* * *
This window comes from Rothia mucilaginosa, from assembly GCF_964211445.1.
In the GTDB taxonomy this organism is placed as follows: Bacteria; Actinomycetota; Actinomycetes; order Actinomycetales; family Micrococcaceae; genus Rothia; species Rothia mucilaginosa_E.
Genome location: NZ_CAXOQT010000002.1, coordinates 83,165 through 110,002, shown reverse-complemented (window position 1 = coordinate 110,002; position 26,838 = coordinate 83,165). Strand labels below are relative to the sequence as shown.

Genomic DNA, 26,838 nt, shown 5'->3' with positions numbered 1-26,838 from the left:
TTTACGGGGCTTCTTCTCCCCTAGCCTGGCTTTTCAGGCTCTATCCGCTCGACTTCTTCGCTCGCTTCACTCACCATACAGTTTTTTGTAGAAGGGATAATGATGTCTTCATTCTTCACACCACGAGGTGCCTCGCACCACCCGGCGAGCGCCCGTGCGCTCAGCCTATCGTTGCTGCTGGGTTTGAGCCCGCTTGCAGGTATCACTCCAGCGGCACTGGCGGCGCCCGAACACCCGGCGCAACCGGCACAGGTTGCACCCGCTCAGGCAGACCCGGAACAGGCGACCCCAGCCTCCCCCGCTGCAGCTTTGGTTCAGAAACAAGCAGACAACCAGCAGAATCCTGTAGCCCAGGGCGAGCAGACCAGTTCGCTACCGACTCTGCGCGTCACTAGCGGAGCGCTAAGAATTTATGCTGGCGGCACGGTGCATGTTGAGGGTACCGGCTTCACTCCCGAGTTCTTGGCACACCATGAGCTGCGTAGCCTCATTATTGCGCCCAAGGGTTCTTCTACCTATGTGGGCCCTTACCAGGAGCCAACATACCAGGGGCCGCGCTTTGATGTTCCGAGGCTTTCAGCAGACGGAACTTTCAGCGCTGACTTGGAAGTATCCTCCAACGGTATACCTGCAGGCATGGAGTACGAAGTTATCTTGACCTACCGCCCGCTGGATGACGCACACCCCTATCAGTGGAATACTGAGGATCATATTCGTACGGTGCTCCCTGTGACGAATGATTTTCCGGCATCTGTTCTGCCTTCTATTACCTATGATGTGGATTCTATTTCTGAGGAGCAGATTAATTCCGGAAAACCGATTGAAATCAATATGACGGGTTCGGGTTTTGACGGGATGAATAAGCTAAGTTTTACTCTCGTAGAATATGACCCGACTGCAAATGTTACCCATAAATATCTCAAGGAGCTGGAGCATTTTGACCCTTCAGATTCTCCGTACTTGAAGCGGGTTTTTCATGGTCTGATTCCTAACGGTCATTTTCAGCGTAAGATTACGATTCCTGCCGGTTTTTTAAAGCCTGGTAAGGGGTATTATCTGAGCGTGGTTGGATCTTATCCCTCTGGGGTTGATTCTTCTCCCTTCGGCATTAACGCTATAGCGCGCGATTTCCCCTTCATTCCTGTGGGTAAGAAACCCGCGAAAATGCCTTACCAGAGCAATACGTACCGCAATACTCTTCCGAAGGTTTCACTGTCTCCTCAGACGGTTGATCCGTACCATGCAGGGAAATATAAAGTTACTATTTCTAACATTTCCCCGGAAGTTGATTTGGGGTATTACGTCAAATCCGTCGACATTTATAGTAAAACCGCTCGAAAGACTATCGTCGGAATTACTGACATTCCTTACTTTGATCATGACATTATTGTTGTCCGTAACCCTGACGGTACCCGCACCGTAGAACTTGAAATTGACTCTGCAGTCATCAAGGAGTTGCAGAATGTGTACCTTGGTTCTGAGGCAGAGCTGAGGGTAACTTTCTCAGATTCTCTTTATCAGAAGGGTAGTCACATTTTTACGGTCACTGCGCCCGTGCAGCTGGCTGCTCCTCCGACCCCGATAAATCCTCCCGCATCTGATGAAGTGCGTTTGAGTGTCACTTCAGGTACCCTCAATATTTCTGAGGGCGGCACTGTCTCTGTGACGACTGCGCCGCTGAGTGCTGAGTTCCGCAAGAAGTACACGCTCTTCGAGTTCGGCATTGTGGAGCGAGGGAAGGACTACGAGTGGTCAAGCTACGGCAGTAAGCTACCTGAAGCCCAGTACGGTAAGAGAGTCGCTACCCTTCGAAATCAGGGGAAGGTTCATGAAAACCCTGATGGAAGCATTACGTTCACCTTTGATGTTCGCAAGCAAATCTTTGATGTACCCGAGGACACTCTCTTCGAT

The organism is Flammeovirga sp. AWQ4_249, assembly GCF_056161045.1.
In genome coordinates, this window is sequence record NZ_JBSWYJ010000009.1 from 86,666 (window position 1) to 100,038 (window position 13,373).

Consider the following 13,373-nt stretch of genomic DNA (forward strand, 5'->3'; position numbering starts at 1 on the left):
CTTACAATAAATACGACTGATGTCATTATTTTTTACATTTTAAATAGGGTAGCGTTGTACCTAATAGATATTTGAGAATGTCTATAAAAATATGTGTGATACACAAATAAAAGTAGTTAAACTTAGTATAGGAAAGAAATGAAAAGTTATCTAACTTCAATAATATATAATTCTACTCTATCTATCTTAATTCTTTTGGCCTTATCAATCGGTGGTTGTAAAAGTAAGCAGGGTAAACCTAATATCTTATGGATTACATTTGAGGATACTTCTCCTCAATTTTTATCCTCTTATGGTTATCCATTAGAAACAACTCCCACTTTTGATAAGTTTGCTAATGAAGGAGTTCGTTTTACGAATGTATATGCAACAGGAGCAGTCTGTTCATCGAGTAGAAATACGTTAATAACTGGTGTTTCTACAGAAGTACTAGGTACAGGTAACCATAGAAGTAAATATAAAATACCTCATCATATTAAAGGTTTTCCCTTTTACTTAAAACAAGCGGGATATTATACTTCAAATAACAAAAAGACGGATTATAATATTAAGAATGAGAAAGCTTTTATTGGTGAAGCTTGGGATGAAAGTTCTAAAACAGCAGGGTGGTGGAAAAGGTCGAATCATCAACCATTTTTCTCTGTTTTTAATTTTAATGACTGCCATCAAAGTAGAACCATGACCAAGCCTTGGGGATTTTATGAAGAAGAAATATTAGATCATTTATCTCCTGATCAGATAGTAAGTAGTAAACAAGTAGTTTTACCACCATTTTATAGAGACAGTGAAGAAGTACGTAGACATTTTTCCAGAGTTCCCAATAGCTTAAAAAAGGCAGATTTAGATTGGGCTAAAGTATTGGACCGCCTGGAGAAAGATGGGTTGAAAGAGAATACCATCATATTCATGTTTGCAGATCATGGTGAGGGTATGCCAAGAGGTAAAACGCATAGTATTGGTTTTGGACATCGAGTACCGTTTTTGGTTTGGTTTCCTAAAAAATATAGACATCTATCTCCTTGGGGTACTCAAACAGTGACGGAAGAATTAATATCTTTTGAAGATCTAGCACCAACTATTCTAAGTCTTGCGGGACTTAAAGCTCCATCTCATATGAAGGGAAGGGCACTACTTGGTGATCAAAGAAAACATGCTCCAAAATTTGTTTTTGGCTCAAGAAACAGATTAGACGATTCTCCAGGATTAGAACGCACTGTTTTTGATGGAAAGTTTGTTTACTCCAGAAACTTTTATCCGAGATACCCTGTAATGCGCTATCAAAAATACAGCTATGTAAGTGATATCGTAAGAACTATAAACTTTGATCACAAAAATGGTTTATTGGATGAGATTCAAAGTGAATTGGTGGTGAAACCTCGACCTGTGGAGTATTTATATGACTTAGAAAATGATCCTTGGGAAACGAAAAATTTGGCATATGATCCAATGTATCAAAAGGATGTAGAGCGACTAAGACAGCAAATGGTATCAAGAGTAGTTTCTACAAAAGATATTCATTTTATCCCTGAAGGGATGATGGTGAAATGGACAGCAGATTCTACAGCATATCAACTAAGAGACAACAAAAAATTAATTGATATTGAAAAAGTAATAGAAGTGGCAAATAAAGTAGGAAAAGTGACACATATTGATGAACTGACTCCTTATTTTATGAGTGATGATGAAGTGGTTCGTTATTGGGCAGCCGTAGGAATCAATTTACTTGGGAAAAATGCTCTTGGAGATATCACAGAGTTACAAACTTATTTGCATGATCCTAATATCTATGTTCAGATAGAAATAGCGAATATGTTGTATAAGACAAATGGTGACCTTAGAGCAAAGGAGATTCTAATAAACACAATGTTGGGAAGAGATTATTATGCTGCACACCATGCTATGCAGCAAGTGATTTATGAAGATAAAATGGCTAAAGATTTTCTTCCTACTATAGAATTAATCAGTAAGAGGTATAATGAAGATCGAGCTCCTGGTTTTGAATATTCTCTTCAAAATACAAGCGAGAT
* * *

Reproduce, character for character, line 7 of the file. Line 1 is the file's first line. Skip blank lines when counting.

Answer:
In genome coordinates, this window is sequence record NZ_JBSWYJ010000009.1 from 86,666 (window position 1) to 100,038 (window position 13,373).